This issue covers the period between August 17 - 23, 2020 with six news stories – three from English language sources, three from Chinese language sources. Disclaimer: all translated article titles are done by me, not official translations from the media outlets.
Before you go on, please check out my latest deep dive post: "Where Can the Chinese Internet Go?"
“Crypto Assets Worth $50 Billion USD Exited China in 2019” (English Source: Blockchain News)
My Thoughts: This finding was first unearthed by the blockchain research firm, Chainalysis, and has gained coverage in some mainstream business media as well, like CNBC and Bloomberg. I chose to highlight Blockchain News instead, because trade publications tend to include more useful technical information which mainstream media gloss over. The cryptocurrency of choice was apparently Tether, a stablecoin that is pegged to the US dollar, making it a good option if you goal is ultimately to get USD. Since this asset outflow is understood to be a form of “capital flight” out of China, where there’s a well-known annual transfer limit of $50,000 USD, choosing Tether for its pegging with USD makes sense. Tether has also been used in cross-border transactions between Chinese and Latin American merchants, many of whom prefer to use cryptocurrencies instead of the dollar. Tether, being a pretty new stablecoin, has had its fair share of controversies, which has become part and parcel in the blockchain space. This news should be contextualized with China central bank’s own digital initiatives, specifically: piloting the Digital RMB in Beijing and Hong Kong, and issuing rules to standardize blockchain applications for the entire financial sector back in July.
“TikTok to challenge U.S. order banning transactions with the video app” (English Source: Reuters)
My Thoughts: By the time you read this weekly issue, TikTok may have filed their lawsuit against the Trump administration already. It’s important to note that this lawsuit is only against the executive order issued on August 6, not the new CFIUS order issued last week which we discussed. It also has little impact on the pending acquisition being negotiated with Microsoft or Oracle. The crux of TikTok’s legal argument against the EO is that the order’s “reliance on the International Emergency Economic Powers Act deprives it of due process.” As I have argued in quite a few past deep dive posts (see “A Framework to (Dis)trust and Verify TikTok” and “Can ByteDance Build Trust?”), whatever we do to TikTok (or WeChat, or any other product or company), we must do so with evidence and Due Process. Otherwise, America is no longer American. It’s ironic to say the least that a Chinese company is arguing for Due Process against an American president who could care less about it.
“Microsoft plans cloud contract push with foreign governments after $10 billion JEDI win” (English Source: CNBC)
My Thoughts: The title of this article is misleading, because AWS filed a complaint regarding the JEDI contract decision a few months ago, which is still pending, so I want to call that out first. (For a deep dive on the implications of AWS’s complaint, see a previous post “AWS vs Azure: Return of the JEDI?”). Even with, and perhaps due to, the pending status of JEDI, Microsoft is leveraging its status as the “presumptive” winner of the largest cloud contract in the Defense Department’s history to go after cloud deals (often dubbed “digital transformation” in the industry) of other governments. This article does not specify which governments Microsoft is pursuing, but we can deduce that at least some of the Five Eyes are on the target list, just from the contours of its potential TikTok acquisition, which includes operations in the US, Canada, Australia, and New Zealand. All cloud vendors are still in a linear, land grabbing mode, but Microsoft with Azure seems to be playing multi-dimensional chess.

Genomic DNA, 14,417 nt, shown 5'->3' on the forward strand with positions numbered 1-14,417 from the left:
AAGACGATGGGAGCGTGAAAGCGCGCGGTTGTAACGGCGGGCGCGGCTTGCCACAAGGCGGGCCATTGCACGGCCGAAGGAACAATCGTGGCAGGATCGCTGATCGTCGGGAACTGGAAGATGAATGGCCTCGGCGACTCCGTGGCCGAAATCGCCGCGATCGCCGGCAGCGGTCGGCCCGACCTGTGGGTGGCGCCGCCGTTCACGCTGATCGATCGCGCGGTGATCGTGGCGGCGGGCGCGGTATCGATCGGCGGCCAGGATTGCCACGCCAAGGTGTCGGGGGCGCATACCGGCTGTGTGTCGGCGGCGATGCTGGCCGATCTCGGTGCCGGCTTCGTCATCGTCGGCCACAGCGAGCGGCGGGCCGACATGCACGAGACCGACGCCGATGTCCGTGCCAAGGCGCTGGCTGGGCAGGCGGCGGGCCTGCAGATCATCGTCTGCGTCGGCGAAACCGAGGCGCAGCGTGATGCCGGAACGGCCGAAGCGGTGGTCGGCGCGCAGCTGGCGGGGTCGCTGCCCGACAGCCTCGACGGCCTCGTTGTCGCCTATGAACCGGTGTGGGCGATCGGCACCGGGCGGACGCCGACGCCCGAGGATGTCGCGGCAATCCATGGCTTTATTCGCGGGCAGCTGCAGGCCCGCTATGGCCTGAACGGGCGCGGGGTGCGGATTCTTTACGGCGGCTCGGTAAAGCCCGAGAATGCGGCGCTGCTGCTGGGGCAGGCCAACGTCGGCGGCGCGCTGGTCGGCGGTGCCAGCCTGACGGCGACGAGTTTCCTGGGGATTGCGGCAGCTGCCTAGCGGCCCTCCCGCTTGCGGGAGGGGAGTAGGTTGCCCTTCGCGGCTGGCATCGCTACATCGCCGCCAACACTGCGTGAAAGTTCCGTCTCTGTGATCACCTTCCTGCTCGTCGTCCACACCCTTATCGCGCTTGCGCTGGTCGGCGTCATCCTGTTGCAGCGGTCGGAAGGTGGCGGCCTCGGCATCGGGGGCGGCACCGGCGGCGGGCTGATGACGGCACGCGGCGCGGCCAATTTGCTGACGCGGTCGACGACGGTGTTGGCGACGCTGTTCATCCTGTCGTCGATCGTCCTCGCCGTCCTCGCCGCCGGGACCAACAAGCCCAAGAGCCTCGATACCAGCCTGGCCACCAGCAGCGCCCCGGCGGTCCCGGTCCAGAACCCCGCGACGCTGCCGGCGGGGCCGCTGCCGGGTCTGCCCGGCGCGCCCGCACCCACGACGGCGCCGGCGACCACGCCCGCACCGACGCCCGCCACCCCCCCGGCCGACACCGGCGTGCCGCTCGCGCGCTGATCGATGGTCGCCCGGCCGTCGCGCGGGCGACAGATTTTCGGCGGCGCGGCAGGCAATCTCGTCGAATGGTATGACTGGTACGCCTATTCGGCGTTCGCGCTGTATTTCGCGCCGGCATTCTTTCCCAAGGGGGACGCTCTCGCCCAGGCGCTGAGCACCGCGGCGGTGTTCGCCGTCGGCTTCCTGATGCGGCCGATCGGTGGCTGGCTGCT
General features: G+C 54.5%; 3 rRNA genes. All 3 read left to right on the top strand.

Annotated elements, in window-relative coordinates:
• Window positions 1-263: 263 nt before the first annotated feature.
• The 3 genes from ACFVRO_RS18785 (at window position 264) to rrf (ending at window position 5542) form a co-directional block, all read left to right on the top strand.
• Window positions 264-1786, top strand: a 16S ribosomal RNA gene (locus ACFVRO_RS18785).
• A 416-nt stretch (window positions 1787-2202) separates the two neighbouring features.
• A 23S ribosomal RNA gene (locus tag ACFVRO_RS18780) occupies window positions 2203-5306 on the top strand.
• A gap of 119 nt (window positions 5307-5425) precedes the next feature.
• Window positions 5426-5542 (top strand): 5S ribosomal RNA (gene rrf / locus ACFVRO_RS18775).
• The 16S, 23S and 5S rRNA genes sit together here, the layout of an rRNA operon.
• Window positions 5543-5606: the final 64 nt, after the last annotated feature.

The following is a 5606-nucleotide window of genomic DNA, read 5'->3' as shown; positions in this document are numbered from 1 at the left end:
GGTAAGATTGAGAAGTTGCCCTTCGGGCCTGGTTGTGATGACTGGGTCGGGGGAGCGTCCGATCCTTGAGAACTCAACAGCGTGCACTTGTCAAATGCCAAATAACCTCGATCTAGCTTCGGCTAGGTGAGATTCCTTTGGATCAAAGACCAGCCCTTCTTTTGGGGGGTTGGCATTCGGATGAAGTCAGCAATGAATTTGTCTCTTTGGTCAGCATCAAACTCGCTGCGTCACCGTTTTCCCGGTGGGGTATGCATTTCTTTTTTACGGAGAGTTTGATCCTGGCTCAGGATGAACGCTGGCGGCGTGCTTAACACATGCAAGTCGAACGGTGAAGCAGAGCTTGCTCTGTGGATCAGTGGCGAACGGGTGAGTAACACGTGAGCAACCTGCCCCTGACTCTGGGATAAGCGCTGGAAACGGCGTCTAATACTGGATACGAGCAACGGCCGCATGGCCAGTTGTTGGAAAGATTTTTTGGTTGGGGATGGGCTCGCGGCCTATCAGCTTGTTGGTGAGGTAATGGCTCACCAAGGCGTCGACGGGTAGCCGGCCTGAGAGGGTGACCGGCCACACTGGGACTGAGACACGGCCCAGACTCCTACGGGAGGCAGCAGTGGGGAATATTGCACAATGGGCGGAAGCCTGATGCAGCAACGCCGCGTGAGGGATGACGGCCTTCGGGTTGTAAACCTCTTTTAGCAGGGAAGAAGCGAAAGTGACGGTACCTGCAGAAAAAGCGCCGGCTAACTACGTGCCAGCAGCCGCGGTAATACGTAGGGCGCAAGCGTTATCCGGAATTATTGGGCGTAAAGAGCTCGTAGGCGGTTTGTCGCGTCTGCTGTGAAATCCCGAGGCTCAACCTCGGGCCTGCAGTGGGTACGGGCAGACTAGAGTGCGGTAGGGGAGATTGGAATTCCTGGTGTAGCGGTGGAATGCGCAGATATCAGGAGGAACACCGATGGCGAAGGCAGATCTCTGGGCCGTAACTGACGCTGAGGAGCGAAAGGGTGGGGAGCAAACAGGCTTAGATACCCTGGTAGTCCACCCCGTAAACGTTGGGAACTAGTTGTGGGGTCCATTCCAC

“Zoom’s big retreat from China” (Chinese Source: InfoQ)
My thoughts: Zoom’s effective exit from the Chinese market will be official starting next week, where the company will only sell its product indirectly via three partners. As I highlighted from a couple of weeks ago, this decision is very much a response to the increasing scrutiny on TikTok and Zoom’s own prior security troubles related to its engineering presence in China. What’s unclear is how many and how quickly Zoom will reduce its R&D headcount in China, while it hires engineers in Pittsburgh and Arizona. Zoom has enjoyed significant engineering arbitrage in China, where junior developer salaries are roughly one-third that of Silicon Valley. (The gap is much smaller though for senior-level talent.) Even within China, Zoom’s engineering hubs are built in cheaper cities like Hefei and Suzhou. This well-researched article also shared Zoom’s plan to expand into the Indian market, with new data centers in Mumbai and Hyderabad and engineering hub in Bangalore, where much engineering arbitrage is happening as well (see what Uber is doing there). This expansion will face both scrutiny from the Indian government (if it thinks Zoom is more Chinese than American like many in America believe), and stiff competition from local giant, Reliance, who already released a Zoom clone called Jio Meet (see visual comparison below). While it’s en vogue to not cooperate in geopolitics these days, cloning to success is still universal.